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What They Had
A lot or a little?
The parents' guide to what's in this movie.
What parents need to know
Parents need to know that What They Had is a poignant drama about a family that's dealing with the very difficult issue of Alzheimer's; it's more focused on characters and life than it is on sickness and misery. It's a beautifully acted, big-hearted, messy hug of a movie for mature viewers. Language is quite strong, with multiple uses of "f--k," "s--t," "a--hole," and more -- sometimes shouted in anger during arguments. A married woman tries to seduce another man but is interrupted. There's some sex-related talk and a mention of possible sexual assault. Characters often drink socially/casually (one of them owns a bar), and some cigarette smoking is seen. Blythe Danner, Hilary Swank, Michael Shannon, and Robert Forster co-star.
- Parents say
- Kids say
What's the story?
In WHAT THEY HAD, Ruth (Blythe Danner), who has Alzheimer's, wanders out into a New York snowstorm. Ruth's daughter, Bridget (Hilary Swank), is called and arrives soon after with her own college-age daughter, Emma (Taissa Farmiga). Bridget's father, Burt (Robert Forster), tells her everything is fine, but her brother, Nicky (Michael Shannon), insists that it isn't. Ruth's condition has been getting worse, and Nicky has been dealing with everything while still trying to run a bar and salvage his suffering relationship. Meanwhile, Bridget has been largely absent, and Burt is in denial. Over the course of a few days at Christmastime, all of the family members reassess their priorities and relationships, while Bridget wrestles with the fact that her own marriage has grown stale.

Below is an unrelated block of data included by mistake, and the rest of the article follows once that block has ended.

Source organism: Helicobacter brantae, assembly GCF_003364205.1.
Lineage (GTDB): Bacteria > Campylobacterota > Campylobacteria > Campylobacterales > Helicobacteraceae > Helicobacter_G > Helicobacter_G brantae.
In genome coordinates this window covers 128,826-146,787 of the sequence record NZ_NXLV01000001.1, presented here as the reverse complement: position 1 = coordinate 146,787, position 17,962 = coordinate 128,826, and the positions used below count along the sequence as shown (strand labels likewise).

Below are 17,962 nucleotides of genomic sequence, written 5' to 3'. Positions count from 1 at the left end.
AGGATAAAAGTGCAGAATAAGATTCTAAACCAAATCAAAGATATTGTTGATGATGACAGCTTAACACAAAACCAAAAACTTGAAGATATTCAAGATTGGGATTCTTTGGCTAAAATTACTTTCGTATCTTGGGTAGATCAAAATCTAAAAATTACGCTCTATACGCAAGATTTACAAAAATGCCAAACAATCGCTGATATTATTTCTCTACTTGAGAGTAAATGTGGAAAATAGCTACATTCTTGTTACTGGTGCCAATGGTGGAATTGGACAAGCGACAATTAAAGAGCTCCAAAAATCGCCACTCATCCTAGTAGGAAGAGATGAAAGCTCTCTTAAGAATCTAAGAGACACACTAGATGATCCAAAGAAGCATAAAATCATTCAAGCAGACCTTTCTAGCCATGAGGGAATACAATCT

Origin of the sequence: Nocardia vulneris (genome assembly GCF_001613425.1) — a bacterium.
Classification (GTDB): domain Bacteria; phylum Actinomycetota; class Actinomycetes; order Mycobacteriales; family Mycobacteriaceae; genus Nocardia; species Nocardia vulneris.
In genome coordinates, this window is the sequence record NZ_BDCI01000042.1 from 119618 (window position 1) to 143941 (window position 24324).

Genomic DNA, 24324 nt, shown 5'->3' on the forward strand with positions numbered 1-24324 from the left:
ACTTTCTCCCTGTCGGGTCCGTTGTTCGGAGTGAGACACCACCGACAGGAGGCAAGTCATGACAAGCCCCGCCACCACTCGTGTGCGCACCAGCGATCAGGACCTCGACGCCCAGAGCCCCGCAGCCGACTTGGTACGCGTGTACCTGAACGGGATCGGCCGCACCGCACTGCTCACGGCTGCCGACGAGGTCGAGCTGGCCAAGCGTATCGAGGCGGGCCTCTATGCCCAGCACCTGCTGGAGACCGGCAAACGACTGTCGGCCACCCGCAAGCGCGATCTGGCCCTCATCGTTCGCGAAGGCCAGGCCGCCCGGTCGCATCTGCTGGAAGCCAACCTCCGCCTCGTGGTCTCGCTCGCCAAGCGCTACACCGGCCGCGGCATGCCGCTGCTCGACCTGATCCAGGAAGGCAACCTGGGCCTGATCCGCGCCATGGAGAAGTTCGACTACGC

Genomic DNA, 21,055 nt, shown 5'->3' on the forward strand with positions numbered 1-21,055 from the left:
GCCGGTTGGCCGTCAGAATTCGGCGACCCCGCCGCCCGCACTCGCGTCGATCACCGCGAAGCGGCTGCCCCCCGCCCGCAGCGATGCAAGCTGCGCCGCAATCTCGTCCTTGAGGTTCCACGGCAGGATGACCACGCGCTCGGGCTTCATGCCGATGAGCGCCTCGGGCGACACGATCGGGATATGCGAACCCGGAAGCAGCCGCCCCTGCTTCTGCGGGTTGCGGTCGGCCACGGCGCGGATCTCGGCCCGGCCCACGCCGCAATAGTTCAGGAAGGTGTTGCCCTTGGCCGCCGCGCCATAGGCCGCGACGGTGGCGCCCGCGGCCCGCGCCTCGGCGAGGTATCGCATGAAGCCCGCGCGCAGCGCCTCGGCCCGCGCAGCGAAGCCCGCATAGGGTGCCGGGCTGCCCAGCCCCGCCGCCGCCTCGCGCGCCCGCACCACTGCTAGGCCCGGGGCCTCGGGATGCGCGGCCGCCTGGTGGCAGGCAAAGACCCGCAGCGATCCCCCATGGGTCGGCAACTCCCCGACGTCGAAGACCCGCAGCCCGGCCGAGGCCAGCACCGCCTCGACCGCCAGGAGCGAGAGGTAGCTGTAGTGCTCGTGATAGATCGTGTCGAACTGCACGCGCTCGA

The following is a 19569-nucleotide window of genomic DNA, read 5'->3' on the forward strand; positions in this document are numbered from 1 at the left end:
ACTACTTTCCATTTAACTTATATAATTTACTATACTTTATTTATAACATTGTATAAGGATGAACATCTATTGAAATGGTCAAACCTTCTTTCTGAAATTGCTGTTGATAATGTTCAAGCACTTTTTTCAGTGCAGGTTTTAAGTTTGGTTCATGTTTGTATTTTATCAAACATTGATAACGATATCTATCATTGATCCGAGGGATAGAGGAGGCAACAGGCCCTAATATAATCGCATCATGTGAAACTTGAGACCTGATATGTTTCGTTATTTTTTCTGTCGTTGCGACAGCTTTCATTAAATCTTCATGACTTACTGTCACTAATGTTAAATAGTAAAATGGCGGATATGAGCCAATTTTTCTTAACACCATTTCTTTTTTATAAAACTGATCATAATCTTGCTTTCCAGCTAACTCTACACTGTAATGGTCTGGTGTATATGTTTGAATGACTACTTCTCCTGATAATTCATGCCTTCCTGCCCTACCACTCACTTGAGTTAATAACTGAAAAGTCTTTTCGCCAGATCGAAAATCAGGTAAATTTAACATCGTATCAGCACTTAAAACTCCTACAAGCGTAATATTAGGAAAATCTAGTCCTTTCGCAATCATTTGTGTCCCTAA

Is it any good?
This big-hearted drama, a feature writing and directing debut by Elizabeth Chomko, is impeccably acted, with vivid, intricate relationships played out on a deceptively feisty, unruly canvas. In What They Had, Chomko, who was previously an actress and playwright, brings together five of the very best actors around, who proceed to form a tangled, passionate family unit so strong that it feels like their lives together started before the movie began. Each character is viewed as if from the inside, with his or her own logical, reasonable hopes, wants, and desires.
As a result, they clash with each other in a totally organic way. Even Farmiga's bratty Emma seems dead-on. Nothing feels forced or driven by the plot; it's far from a soap opera. Perhaps better still, Chomko deals with the subject of Alzheimer's with a light touch. This isn't a disease-of-the-week movie that heavily, miserably focuses on the malady itself rather than on the characters; it's the exact opposite. This is about how characters are affected by what's going on, and every scene springs to life. While it's still not an easy subject to digest, What They Had is ultimately a great big messy hug of a movie.
Talk to your kids about ...
Families can talk about the family dynamics in What They Had. Do they seem realistic? Why or why not?
What is Alzheimer's? Have you ever dealt with Alzheimer's in real life? How does the movie compare? How does it compare to other movies about Alzheimer's?
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Common Sense Media's unbiased ratings are created by expert reviewers and aren't influenced by the product's creators or by any of our funders, affiliates, or partners.